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Comfort dolls are becoming an alternative therapy for dementia patients

By Fangdong Bai

Dolls are usually seen as children’s toys or carefully displayed collectors’ items but occasionally they can be seen in the arms of old people, who may be rocking, talking or singing to them. Comfort dolls are becoming increasingly popular for therapeutic use to alleviate the symptoms of dementia in elderly care institutions and hospitals in Hong Kong.

Doll therapy originated in the 1990s, as a non-pharmacological intervention for people with dementia. The idea draws upon attachment theory in psychology, which proposes that humans need to form strong emotional attachments to develop in “normal” and healthy ways. Research carried out at Queens University Belfast showed the therapy reduces the need for medications and reduces anxiety, aggression and wandering behaviour of dementia patients.

The Department of Old Age Psychiatry of Castle Peak Hospital started using doll therapy in 2015. Advanced Practice Nurse Lui Hung-kong says the seven dolls currently in use were purchased from the United States and cost around HK$700 each. The dolls resemble Asian babies, and their weight is similar to that of newborn babies. Lui says the cost of doll therapy is relatively low, but carers play an important role in the process. “How we the staff execute [the therapy] directly affects the effectiveness of doll therapy,” he says.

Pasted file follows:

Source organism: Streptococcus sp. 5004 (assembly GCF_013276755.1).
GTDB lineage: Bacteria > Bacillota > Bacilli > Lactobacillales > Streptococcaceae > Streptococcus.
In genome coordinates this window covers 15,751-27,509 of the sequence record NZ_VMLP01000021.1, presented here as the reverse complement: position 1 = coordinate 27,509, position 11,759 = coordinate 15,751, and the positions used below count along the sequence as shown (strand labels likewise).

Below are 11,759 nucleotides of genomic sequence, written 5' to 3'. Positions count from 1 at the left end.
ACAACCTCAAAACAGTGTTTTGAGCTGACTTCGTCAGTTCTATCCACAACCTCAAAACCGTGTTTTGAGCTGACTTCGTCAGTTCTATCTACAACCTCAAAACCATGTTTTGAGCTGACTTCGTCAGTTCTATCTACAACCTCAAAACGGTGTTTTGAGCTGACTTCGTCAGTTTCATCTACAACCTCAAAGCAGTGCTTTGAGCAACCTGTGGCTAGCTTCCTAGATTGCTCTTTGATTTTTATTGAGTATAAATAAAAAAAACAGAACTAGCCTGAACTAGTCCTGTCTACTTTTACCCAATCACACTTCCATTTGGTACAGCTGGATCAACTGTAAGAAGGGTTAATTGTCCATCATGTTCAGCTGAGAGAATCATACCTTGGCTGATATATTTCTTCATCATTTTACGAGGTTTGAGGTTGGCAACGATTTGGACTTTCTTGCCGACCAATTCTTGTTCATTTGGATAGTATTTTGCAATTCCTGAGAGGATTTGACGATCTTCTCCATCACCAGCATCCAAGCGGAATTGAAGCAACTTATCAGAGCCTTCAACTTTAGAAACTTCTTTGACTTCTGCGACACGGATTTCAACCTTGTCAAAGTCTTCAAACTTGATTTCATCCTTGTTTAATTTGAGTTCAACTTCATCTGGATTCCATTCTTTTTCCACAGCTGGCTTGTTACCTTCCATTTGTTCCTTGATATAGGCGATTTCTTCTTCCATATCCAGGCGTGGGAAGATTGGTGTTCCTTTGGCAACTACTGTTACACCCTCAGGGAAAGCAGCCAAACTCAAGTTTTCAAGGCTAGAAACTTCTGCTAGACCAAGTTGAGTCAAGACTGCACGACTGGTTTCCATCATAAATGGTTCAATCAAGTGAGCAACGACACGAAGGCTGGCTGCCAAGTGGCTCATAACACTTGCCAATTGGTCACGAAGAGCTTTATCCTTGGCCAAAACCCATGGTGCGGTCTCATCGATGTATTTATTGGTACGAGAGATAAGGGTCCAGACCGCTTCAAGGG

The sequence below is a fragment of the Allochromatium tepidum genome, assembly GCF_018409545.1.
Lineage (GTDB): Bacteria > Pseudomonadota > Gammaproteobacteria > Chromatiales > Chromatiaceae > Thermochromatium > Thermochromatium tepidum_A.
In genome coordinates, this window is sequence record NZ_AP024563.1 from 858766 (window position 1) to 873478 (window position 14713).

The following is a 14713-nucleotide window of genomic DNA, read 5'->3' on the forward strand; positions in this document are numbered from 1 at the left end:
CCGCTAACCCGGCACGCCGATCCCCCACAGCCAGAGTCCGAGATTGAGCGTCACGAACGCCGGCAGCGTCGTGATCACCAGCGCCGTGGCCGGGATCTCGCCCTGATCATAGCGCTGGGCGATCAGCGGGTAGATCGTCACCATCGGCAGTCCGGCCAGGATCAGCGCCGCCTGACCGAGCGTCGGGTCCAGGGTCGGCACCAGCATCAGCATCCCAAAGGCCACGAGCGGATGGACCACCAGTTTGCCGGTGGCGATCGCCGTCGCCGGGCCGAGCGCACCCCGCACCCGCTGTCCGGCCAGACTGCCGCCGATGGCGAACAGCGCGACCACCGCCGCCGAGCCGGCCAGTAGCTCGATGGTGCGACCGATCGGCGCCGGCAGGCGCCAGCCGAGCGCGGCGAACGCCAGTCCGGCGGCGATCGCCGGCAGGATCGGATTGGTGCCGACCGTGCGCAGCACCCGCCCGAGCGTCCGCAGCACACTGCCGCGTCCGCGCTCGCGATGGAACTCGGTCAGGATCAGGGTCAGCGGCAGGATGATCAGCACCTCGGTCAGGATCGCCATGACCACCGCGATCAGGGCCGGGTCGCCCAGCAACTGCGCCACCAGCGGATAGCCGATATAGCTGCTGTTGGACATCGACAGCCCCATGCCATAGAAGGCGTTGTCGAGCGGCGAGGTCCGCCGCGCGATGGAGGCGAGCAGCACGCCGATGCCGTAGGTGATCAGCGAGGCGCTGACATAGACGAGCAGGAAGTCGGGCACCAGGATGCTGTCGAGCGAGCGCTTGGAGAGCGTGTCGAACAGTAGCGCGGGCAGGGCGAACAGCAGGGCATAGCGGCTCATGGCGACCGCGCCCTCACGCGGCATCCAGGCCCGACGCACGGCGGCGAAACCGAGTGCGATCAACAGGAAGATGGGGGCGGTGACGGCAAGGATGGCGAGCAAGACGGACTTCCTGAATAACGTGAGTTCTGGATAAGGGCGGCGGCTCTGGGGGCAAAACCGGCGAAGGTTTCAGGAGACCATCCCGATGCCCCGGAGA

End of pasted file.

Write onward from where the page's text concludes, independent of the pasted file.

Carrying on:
Lui says the hospital provides guidelines to its staff, patients’ families, and nursing home carers. He points out carers only take a passive role in the intervention and that patients can decide whether they want to take part in the therapy, adding that those who have had traumatic experiences with babies are excluded.

The doll therapy corner is equipped with baby necessities.

As patients may treat the dolls as real babies, carers need to pay attention to the dolls’ safety and comfort. The doll therapy corner in the department’s activity room is equipped with toys, diapers, and pacifiers, to show the patients that the “babies” are in a safe and protected environment. Lui recalls the time when he almost hit a doll’s head by accident and one of the patients became really agitated and told him to be careful. He says although some family members were against the therapy at first, most of them gradually accepted it as they saw its effectiveness.

Lui cites the case of a 77-year-old male dementia patient who was grumpy and had behavioural problems such as wandering and violence issues. He also tried to hide other patients’ slippers and stayed awake at night. Although he tried different medications, they were not very effective. Doll therapy had a positive impact on this patient who named the doll after his eldest son and became very involved in the role of a caregiver.

The patient whistles and sings to, feeds, and smiles at the doll. He shares his experiences with other patients, and even leaves a space between himself and the “baby” when sleeping to avoid hurting it. Lui says that on one occasion, he occupied and sat on another patient’s bed and they nearly got into a fight. But once a member of staff handed him the doll, his attention was immediately diverted and the conflict was resolved. There has been a significant change in his behaviour and his family bought him a similar doll afterwards.